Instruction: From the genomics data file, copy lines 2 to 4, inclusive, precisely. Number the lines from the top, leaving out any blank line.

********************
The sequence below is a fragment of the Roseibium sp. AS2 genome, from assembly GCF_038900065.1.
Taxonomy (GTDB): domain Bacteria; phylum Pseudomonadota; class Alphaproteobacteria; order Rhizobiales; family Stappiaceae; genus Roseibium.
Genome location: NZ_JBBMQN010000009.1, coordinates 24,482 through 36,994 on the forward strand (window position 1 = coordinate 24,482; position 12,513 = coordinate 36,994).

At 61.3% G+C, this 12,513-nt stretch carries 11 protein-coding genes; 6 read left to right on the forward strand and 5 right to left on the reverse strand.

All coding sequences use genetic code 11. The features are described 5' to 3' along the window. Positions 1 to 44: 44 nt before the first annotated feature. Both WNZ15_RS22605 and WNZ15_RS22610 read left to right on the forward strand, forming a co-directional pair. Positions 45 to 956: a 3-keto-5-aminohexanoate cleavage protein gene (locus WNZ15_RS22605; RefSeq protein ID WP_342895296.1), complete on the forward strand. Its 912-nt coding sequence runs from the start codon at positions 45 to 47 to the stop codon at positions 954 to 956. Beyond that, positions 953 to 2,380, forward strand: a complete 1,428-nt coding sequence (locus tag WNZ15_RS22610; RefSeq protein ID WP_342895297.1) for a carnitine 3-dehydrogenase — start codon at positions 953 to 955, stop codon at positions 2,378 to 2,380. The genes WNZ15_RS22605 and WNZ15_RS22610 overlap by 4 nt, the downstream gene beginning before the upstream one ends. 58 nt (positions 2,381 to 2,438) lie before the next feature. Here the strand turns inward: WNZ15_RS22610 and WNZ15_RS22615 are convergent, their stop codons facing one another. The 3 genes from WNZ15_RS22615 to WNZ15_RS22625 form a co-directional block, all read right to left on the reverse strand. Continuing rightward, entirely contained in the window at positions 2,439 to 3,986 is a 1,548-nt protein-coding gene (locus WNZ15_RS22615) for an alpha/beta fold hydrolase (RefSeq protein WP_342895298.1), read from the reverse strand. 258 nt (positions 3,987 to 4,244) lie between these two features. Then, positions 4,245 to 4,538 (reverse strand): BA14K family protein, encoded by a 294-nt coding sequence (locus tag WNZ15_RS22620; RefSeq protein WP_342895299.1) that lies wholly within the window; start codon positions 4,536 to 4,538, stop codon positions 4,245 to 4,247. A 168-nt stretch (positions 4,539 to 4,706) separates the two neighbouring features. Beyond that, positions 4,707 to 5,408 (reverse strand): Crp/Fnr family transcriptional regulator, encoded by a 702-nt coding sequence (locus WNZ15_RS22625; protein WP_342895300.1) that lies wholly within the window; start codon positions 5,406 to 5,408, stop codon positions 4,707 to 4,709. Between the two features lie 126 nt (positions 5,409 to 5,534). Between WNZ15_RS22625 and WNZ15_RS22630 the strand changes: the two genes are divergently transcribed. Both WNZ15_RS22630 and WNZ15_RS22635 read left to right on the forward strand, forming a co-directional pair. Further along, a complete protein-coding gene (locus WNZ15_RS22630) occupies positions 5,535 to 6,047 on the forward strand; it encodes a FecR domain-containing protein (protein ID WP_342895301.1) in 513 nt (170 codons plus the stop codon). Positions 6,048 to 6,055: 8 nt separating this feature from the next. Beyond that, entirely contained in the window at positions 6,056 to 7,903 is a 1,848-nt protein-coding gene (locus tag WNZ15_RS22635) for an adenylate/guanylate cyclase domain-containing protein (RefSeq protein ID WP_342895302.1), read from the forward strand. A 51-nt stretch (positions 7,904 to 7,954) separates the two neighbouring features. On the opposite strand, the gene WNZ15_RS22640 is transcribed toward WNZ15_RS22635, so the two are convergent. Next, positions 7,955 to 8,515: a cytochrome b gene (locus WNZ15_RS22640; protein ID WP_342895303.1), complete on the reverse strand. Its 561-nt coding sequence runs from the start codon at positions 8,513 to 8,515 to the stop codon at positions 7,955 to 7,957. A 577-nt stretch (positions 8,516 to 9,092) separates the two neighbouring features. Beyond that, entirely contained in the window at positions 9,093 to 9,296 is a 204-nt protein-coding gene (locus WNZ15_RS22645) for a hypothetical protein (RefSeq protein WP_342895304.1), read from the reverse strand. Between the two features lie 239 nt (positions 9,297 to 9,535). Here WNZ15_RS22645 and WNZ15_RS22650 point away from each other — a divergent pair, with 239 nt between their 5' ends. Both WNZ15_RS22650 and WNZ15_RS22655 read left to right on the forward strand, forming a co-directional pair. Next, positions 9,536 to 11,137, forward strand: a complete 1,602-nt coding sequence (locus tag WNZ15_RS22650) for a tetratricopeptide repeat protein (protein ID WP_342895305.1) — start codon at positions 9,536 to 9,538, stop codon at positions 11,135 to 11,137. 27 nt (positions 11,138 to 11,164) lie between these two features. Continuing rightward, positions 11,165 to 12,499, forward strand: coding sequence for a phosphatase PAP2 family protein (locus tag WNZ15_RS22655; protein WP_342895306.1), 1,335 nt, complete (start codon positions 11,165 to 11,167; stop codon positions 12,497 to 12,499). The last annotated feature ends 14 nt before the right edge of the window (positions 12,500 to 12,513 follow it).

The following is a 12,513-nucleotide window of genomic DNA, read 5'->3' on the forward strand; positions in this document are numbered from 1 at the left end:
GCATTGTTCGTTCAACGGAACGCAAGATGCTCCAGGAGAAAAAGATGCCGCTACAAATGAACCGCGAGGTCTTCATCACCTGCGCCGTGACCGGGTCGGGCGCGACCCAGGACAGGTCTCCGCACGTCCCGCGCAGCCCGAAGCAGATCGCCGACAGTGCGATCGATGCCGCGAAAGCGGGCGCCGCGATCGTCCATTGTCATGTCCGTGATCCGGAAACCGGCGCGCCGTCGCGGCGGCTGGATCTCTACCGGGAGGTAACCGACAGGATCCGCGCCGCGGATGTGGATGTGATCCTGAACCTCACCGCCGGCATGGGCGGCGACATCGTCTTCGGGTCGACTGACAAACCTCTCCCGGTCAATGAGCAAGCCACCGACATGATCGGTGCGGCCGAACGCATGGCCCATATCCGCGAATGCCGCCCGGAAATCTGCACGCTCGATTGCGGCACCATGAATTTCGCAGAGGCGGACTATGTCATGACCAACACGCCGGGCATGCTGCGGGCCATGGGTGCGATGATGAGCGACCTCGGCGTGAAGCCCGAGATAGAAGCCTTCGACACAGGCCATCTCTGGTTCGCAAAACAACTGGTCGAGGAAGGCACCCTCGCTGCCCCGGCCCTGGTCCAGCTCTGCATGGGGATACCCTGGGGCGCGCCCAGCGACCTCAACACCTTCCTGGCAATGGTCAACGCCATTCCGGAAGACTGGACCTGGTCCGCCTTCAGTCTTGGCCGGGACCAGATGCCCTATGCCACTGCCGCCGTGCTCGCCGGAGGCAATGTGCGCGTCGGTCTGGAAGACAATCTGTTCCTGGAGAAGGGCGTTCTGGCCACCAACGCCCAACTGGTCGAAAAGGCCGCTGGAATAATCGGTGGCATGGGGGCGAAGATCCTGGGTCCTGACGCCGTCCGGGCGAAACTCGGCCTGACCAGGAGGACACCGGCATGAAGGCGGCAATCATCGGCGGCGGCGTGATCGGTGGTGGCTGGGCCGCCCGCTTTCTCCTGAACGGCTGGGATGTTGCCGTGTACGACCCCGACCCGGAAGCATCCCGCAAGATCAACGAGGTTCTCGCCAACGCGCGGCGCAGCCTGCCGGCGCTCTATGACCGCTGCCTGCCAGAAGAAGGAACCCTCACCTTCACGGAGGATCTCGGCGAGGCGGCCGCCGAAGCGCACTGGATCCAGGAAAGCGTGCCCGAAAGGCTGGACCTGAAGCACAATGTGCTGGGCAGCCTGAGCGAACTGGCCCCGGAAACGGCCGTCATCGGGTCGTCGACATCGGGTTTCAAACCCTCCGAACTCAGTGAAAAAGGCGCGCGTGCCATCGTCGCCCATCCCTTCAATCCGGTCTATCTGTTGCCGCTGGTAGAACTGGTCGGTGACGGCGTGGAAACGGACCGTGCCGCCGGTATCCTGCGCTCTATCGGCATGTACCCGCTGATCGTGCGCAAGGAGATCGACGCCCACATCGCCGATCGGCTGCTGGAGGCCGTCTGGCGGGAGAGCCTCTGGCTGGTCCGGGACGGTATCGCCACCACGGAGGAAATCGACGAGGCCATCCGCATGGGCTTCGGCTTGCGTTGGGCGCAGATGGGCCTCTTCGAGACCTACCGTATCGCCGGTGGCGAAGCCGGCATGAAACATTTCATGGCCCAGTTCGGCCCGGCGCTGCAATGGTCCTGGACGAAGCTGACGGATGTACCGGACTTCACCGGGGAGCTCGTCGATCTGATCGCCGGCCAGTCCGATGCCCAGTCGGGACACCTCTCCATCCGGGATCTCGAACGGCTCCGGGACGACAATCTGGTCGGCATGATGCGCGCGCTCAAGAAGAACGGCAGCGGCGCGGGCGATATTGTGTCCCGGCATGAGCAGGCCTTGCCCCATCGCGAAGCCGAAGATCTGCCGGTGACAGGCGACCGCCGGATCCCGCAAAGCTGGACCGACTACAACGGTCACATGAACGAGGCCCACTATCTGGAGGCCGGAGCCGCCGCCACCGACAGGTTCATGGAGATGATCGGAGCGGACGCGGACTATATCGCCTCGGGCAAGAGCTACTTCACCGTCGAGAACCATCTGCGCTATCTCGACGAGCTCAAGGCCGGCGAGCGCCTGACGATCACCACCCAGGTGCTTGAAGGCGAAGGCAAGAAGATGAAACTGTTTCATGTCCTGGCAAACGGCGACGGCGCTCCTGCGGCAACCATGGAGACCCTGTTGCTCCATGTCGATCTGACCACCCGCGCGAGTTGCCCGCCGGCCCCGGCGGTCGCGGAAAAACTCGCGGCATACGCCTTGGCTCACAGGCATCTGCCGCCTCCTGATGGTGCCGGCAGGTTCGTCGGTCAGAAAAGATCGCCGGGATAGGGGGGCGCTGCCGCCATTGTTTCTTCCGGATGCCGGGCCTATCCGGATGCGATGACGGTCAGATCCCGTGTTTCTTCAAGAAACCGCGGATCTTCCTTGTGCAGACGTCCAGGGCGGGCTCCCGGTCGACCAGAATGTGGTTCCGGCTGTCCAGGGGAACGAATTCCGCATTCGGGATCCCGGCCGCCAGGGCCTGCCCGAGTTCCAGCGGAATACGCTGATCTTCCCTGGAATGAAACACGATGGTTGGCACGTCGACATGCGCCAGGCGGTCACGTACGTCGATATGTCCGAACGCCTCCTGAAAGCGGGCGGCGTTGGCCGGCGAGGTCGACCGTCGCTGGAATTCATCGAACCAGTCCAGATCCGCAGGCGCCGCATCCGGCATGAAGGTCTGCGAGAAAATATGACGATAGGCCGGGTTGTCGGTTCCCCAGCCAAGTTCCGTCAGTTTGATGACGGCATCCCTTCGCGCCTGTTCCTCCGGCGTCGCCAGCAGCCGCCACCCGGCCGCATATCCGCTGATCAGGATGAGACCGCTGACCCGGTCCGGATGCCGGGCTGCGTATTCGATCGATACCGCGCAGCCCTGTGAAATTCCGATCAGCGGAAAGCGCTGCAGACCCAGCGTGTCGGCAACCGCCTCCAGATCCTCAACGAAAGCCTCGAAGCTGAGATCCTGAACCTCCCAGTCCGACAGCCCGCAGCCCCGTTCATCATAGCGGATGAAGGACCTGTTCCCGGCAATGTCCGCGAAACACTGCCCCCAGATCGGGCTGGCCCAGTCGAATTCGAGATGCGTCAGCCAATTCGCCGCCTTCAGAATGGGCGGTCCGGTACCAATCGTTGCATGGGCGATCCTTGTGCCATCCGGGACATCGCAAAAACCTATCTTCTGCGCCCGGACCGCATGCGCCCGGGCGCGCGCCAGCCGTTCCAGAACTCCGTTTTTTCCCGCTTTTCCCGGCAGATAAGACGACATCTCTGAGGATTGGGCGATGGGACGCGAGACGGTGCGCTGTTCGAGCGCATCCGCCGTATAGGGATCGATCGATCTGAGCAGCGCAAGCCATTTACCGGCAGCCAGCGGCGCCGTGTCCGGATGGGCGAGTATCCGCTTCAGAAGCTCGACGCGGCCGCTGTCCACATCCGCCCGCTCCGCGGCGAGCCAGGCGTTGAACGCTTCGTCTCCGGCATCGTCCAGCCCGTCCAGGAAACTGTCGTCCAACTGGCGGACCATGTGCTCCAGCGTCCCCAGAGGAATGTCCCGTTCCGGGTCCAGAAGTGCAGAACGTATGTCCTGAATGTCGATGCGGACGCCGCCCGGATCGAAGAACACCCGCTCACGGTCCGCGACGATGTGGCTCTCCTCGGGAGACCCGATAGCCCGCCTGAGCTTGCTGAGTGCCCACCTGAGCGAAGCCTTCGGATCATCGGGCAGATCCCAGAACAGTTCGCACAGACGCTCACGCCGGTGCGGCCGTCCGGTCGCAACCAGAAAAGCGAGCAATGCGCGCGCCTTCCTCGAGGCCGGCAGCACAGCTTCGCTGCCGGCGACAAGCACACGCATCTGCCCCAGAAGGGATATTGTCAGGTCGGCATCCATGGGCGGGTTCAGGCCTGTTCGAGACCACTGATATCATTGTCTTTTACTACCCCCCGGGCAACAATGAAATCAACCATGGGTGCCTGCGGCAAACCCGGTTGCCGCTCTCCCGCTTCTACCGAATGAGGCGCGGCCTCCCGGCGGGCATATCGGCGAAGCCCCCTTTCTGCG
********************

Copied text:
Taxonomy (GTDB): domain Bacteria; phylum Pseudomonadota; class Alphaproteobacteria; order Rhizobiales; family Stappiaceae; genus Roseibium.
Genome location: NZ_JBBMQN010000009.1, coordinates 24,482 through 36,994 on the forward strand (window position 1 = coordinate 24,482; position 12,513 = coordinate 36,994).

At 61.3% G+C, this 12,513-nt stretch carries 11 protein-coding genes; 6 read left to right on the forward strand and 5 right to left on the reverse strand.